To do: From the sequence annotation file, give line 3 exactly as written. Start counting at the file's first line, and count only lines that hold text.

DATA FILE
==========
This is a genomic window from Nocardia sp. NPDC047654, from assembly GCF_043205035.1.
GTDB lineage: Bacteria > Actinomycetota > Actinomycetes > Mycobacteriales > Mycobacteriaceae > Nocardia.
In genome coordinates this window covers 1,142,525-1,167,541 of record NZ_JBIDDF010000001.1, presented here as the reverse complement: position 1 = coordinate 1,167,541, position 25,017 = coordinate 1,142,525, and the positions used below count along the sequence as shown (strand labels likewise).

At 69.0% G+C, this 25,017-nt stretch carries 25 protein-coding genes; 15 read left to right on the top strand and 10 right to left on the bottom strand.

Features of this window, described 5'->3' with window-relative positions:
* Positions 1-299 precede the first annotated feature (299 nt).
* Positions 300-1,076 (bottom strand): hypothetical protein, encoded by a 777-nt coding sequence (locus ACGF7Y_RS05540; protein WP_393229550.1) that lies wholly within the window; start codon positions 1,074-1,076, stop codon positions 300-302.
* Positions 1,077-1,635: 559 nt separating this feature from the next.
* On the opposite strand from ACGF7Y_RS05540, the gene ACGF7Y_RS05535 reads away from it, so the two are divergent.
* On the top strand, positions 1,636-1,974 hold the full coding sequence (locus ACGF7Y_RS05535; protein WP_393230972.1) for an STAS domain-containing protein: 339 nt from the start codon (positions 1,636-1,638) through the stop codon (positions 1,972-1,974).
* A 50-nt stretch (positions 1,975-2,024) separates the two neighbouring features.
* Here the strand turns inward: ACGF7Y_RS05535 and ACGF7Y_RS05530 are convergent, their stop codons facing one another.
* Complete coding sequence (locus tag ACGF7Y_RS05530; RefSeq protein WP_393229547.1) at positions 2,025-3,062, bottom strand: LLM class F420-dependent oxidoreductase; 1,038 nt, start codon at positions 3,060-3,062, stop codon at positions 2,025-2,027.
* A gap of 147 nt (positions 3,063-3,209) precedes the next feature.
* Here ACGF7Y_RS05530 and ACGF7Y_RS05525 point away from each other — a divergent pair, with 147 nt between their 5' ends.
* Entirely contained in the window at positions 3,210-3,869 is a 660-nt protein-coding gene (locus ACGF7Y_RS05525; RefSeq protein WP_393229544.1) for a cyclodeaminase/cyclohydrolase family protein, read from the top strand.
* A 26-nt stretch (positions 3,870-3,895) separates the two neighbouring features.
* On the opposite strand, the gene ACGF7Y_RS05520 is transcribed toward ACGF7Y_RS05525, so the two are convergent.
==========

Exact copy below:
In genome coordinates this window covers 1,142,525-1,167,541 of record NZ_JBIDDF010000001.1, presented here as the reverse complement: position 1 = coordinate 1,167,541, position 25,017 = coordinate 1,142,525, and the positions used below count along the sequence as shown (strand labels likewise).